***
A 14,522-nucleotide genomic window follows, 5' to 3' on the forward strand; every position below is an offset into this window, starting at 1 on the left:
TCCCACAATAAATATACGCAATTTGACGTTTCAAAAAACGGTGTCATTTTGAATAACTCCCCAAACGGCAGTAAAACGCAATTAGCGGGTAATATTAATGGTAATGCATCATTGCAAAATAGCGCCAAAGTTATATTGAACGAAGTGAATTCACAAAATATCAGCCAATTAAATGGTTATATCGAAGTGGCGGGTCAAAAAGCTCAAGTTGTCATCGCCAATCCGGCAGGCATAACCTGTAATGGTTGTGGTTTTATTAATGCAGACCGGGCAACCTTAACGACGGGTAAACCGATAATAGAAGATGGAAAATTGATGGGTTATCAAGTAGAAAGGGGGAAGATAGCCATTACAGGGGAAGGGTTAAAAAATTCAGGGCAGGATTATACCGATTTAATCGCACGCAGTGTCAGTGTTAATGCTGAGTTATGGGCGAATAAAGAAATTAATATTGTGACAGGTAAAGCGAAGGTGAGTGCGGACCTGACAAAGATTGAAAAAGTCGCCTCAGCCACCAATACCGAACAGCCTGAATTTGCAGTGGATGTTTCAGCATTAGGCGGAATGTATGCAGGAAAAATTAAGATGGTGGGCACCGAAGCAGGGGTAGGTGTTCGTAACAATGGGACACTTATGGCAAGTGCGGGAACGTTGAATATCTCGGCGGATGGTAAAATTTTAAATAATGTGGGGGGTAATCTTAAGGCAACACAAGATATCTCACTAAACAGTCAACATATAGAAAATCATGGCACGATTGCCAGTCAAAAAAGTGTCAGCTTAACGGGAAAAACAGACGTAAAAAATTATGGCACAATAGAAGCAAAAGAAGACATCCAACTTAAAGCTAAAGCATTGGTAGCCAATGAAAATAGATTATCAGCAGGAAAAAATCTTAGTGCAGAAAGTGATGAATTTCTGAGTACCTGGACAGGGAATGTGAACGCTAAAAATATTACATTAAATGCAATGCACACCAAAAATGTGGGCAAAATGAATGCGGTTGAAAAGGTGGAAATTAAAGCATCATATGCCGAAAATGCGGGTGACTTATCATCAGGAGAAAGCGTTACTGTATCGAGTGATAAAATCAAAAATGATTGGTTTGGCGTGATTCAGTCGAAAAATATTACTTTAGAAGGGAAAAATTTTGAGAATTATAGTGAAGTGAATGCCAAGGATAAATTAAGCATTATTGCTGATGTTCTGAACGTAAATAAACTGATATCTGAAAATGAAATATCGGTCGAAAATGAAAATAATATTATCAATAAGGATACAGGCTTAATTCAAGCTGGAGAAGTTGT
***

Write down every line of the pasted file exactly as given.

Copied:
A 14,522-nucleotide genomic window follows, 5' to 3' on the forward strand; every position below is an offset into this window, starting at 1 on the left:
TCCCACAATAAATATACGCAATTTGACGTTTCAAAAAACGGTGTCATTTTGAATAACTCCCCAAACGGCAGTAAAACGCAATTAGCGGGTAATATTAATGGTAATGCATCATTGCAAAATAGCGCCAAAGTTATATTGAACGAAGTGAATTCACAAAATATCAGCCAATTAAATGGTTATATCGAAGTGGCGGGTCAAAAAGCTCAAGTTGTCATCGCCAATCCGGCAGGCATAACCTGTAATGGTTGTGGTTTTATTAATGCAGACCGGGCAACCTTAACGACGGGTAAACCGATAATAGAAGATGGAAAATTGATGGGTTATCAAGTAGAAAGGGGGAAGATAGCCATTACAGGGGAAGGGTTAAAAAATTCAGGGCAGGATTATACCGATTTAATCGCACGCAGTGTCAGTGTTAATGCTGAGTTATGGGCGAATAAAGAAATTAATATTGTGACAGGTAAAGCGAAGGTGAGTGCGGACCTGACAAAGATTGAAAAAGTCGCCTCAGCCACCAATACCGAACAGCCTGAATTTGCAGTGGATGTTTCAGCATTAGGCGGAATGTATGCAGGAAAAATTAAGATGGTGGGCACCGAAGCAGGGGTAGGTGTTCGTAACAATGGGACACTTATGGCAAGTGCGGGAACGTTGAATATCTCGGCGGATGGTAAAATTTTAAATAATGTGGGGGGTAATCTTAAGGCAACACAAGATATCTCACTAAACAGTCAACATATAGAAAATCATGGCACGATTGCCAGTCAAAAAAGTGTCAGCTTAACGGGAAAAACAGACGTAAAAAATTATGGCACAATAGAAGCAAAAGAAGACATCCAACTTAAAGCTAAAGCATTGGTAGCCAATGAAAATAGATTATCAGCAGGAAAAAATCTTAGTGCAGAAAGTGATGAATTTCTGAGTACCTGGACAGGGAATGTGAACGCTAAAAATATTACATTAAATGCAATGCACACCAAAAATGTGGGCAAAATGAATGCGGTTGAAAAGGTGGAAATTAAAGCATCATATGCCGAAAATGCGGGTGACTTATCATCAGGAGAAAGCGTTACTGTATCGAGTGATAAAATCAAAAATGATTGGTTTGGCGTGATTCAGTCGAAAAATATTACTTTAGAAGGGAAAAATTTTGAGAATTATAGTGAAGTGAATGCCAAGGATAAATTAAGCATTATTGCTGATGTTCTGAACGTAAATAAACTGATATCTGAAAATGAAATATCGGTCGAAAATGAAAATAATATTATCAATAAGGATACAGGCTTAATTCAAGCTGGAGAAGTTGT